Brimfield: it’s the largest outdoor antique show in the US (or so it says on their website). There are fields upon fields of antique dealers, and there’s no single space to find vintage sewing/craft supplies. There are so many sellers that you probably can’t see it all in one day. Having said that, I did see a fair number of sewing and craft-related items for sale. I went on the first day of Brimfield in September 2016, so my impressions reflect that. You may find lower prices as the week goes on, but most things I saw were priced with a higher-end customer in mind.
The show spans about half a mile along Route 20 in Brimfield, MA. See the map below for an overview of the different sub-shows, which take place in fields off of the main road. There are parking lots mixed in here, too. We paid $10 to park for the whole day. If you’re reading this in September 2016, the show will go until September 11th, so you might catch the end of it. If not, you’ll have to wait until 2017. Brimfield takes place three times a year, and in 2017, it will run:
- May 8-14
- July 10-16
- Sept 4-10
Vintage Sewing and Crafting Finds
I was on the lookout for patterns/books, fabric, sewing machines, attachments, and craft-related supplies in general. I didn’t see too many patterns, and most of the ones I saw were priced higher than I wanted to spend. I didn’t see any vintage/antique sewing books. I saw a decent amount of fabric, but much of it was quilting cotton and/or home decor fabric. There were some vintage printed feedsacks and lots of vintage linens (see my two posts on turning vintage tablecloths into skirts). There weren’t any big deals to be found on fabric, and knowing that I could find similar items for far less (see my post on finding cheap fabric), I didn’t buy any fabric at Brimfield.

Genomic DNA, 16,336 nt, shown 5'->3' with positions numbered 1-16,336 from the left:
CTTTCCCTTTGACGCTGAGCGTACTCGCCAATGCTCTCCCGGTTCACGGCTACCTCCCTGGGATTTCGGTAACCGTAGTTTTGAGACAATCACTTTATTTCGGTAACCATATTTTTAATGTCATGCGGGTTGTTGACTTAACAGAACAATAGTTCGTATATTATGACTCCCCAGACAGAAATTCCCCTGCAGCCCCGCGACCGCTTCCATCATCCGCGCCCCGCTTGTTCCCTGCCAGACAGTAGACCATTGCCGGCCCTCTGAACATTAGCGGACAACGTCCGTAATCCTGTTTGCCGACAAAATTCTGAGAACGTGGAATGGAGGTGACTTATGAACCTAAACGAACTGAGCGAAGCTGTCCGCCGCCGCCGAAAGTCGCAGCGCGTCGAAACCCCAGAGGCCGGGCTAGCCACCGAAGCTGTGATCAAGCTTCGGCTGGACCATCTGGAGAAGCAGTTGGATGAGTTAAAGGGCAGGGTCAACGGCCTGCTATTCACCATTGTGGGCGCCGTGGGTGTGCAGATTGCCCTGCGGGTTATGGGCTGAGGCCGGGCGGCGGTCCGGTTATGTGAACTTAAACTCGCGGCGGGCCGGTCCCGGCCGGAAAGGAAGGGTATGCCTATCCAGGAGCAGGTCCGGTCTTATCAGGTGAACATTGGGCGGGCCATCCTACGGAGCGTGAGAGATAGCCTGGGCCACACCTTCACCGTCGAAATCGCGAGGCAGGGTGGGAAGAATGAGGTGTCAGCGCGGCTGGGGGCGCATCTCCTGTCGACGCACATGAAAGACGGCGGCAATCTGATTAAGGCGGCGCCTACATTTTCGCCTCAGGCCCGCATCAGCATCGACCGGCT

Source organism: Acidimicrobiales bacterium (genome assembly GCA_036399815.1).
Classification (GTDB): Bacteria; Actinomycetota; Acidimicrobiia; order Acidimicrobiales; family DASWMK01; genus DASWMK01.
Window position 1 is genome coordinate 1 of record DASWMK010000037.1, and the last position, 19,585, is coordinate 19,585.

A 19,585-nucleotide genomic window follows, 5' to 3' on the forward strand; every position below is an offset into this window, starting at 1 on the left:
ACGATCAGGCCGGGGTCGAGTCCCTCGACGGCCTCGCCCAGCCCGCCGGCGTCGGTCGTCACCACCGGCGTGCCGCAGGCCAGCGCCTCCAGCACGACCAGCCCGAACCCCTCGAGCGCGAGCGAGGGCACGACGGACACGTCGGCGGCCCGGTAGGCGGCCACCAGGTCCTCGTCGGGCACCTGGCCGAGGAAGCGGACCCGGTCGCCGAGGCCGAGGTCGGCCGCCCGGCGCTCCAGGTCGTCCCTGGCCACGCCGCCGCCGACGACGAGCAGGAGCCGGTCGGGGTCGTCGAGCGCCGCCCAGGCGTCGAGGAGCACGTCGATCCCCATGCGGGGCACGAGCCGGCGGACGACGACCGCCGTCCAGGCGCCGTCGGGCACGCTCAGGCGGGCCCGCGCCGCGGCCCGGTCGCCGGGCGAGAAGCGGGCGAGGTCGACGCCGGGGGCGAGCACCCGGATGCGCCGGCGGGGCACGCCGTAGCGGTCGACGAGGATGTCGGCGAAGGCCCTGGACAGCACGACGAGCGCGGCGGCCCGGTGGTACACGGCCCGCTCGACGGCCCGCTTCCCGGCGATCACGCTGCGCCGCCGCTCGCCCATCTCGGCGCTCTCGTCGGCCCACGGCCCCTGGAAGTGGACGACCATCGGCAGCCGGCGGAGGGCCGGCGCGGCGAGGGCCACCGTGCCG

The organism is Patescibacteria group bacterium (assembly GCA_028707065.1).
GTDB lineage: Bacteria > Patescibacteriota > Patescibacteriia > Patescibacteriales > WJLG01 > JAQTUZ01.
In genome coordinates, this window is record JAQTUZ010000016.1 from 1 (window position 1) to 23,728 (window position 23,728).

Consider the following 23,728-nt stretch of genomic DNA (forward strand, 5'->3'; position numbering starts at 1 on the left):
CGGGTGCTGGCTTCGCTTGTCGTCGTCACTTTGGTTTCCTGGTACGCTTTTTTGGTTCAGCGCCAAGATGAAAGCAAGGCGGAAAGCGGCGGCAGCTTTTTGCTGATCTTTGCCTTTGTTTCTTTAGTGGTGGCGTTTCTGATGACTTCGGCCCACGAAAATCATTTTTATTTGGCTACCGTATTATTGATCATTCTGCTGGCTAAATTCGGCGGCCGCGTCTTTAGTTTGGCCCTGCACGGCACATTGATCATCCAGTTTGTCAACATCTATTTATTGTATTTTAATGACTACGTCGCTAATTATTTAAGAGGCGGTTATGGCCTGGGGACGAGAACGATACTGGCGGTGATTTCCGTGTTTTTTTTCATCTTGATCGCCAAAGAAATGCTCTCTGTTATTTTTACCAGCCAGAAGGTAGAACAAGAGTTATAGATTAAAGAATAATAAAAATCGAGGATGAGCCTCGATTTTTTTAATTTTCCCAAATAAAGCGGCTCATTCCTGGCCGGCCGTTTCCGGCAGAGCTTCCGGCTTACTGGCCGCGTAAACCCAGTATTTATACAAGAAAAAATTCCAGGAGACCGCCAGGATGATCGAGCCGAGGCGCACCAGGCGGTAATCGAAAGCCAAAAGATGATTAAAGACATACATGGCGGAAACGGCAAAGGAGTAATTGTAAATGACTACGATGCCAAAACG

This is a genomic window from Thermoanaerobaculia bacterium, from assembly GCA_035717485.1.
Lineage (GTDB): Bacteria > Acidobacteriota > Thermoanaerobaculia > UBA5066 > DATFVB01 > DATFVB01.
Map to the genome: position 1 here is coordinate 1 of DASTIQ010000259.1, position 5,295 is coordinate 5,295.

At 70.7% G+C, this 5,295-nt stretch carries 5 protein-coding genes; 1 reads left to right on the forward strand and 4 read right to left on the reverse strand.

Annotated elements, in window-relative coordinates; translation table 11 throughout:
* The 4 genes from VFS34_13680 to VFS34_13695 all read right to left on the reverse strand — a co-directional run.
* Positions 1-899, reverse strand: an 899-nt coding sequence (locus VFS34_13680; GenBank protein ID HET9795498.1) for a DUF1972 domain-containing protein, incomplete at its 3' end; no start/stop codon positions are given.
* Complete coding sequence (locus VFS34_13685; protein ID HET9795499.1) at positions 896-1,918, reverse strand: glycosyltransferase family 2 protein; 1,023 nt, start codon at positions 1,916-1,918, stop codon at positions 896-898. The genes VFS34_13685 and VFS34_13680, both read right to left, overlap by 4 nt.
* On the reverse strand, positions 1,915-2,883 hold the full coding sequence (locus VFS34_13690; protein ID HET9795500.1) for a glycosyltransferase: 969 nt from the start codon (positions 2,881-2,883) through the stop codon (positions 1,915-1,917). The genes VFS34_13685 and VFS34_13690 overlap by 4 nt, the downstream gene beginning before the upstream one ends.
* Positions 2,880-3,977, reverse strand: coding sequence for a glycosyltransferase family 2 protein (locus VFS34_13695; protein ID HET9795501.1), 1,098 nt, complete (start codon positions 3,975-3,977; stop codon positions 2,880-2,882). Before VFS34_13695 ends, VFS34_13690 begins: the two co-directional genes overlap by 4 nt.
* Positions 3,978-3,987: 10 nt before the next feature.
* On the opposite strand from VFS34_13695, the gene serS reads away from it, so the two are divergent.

I saw at least eight Singer Featherweights (I lost count; there may have been more), most of which were in good working condition. Some even had cases and accessories/attachments. They were all in the $300-400 range, and several dealers offered to let me try them out on the spot. Many dealers had electricity running in their booths. While I would like to own a Featherweight, this would have eaten up all of my money for the day, so I didn’t get any of them. I also like fixing up junk machines (see my three other posts on fixing up Singer 99ks), so I kept hoping to find a cheap Featherweight that needed some work. No such luck. At Brimfield, you’re more likely to find good quality machines with a price tag to match. If you want a sewing machine in good working order, it would be a great place to see your machine in person and test it out before buying it. I saw a lot of people who had wheeled shopping baskets, which seemed like a good idea if you’re planning to buy something heavy like a sewing machine.
In term of machines, I mostly saw Featherweights, as mentioned above. I saw a couple of Singer 15-91s and a couple of Singer 66s. There were a smattering of rarer/interesting machines.
I saw a couple of cute children’s sewing machines, but they looked more decorative than functional, so I passed on both.
I loved this blue Sew Handy machine, but not the price tag, so I didn’t get that either.
This black, industrial-looking Singer caught my eye, but I really didn’t want to carry it all the way back to the truck. (Side note: there are porters who you can pay to do this, if you find something tempting enough.)
And I love old thread cabinets, but they’re always pricey. These were no exception.
I did buy a few sewing items. I found some cool patterns from the 60s/70s from a pattern company I’d never heard of before. I’ll have to figure out how to adjust them for my size, probably, but they were only $1 each, so I figured it was a safe enough gamble. I’m not entirely sure what a vintage size 18 equals now. Stay tuned for posts where I try to make these.
I also got this Modern Home Sewing Machine manual ($1). I’ll be honest–in my head, I mixed up Modern Home and New Home. I have a New Home sewing machine that I don’t have a manual for, rather than a Modern Home. It never hurts to have extra sewing machine manuals, though.
I was excited to find this White zigzagger attachment ($15). I’m in the process of fixing up a White Family Rotary sewing machine.
And I have a soft spot for pretty wooden spools of thread ($1).
I bought all of this from the same seller, and she was the only one I saw with pretty reasonable prices on her sewing items. In retrospect, I should have grabbed this seller’s card or noted her booth number. I don’t even remember which field I was in. It was toward the end of the day, and I was a little disoriented and overwhelmed by that point.
All in all, it was a fun day, and there was a lot to see, even if I didn’t end up buying too much. Next year, I want to catch the vintage textile show in Sturbridge, MA that coincides with Brimfield.